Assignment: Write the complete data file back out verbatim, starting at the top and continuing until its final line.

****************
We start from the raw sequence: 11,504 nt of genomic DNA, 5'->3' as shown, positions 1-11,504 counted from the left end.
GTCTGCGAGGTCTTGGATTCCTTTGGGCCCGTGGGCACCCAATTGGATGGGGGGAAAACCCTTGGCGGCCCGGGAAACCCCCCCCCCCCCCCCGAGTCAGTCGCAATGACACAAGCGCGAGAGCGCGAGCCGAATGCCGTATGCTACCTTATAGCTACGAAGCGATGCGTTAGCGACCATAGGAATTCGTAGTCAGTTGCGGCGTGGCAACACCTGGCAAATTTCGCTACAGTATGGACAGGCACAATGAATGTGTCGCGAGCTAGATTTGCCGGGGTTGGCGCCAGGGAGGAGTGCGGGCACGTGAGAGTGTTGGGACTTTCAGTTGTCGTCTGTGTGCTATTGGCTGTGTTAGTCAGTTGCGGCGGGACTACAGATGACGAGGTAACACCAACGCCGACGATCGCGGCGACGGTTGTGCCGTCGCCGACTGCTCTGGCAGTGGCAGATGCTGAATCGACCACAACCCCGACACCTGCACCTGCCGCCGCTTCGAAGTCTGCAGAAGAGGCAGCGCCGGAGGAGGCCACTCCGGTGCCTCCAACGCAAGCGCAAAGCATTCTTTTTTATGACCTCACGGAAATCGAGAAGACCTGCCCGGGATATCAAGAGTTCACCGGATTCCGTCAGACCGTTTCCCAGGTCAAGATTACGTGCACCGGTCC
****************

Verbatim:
We start from the raw sequence: 11,504 nt of genomic DNA, 5'->3' as shown, positions 1-11,504 counted from the left end.
GTCTGCGAGGTCTTGGATTCCTTTGGGCCCGTGGGCACCCAATTGGATGGGGGGAAAACCCTTGGCGGCCCGGGAAACCCCCCCCCCCCCCCCGAGTCAGTCGCAATGACACAAGCGCGAGAGCGCGAGCCGAATGCCGTATGCTACCTTATAGCTACGAAGCGATGCGTTAGCGACCATAGGAATTCGTAGTCAGTTGCGGCGTGGCAACACCTGGCAAATTTCGCTACAGTATGGACAGGCACAATGAATGTGTCGCGAGCTAGATTTGCCGGGGTTGGCGCCAGGGAGGAGTGCGGGCACGTGAGAGTGTTGGGACTTTCAGTTGTCGTCTGTGTGCTATTGGCTGTGTTAGTCAGTTGCGGCGGGACTACAGATGACGAGGTAACACCAACGCCGACGATCGCGGCGACGGTTGTGCCGTCGCCGACTGCTCTGGCAGTGGCAGATGCTGAATCGACCACAACCCCGACACCTGCACCTGCCGCCGCTTCGAAGTCTGCAGAAGAGGCAGCGCCGGAGGAGGCCACTCCGGTGCCTCCAACGCAAGCGCAAAGCATTCTTTTTTATGACCTCACGGAAATCGAGAAGACCTGCCCGGGATATCAAGAGTTCACCGGATTCCGTCAGACCGTTTCCCAGGTCAAGATTACGTGCACCGGTCC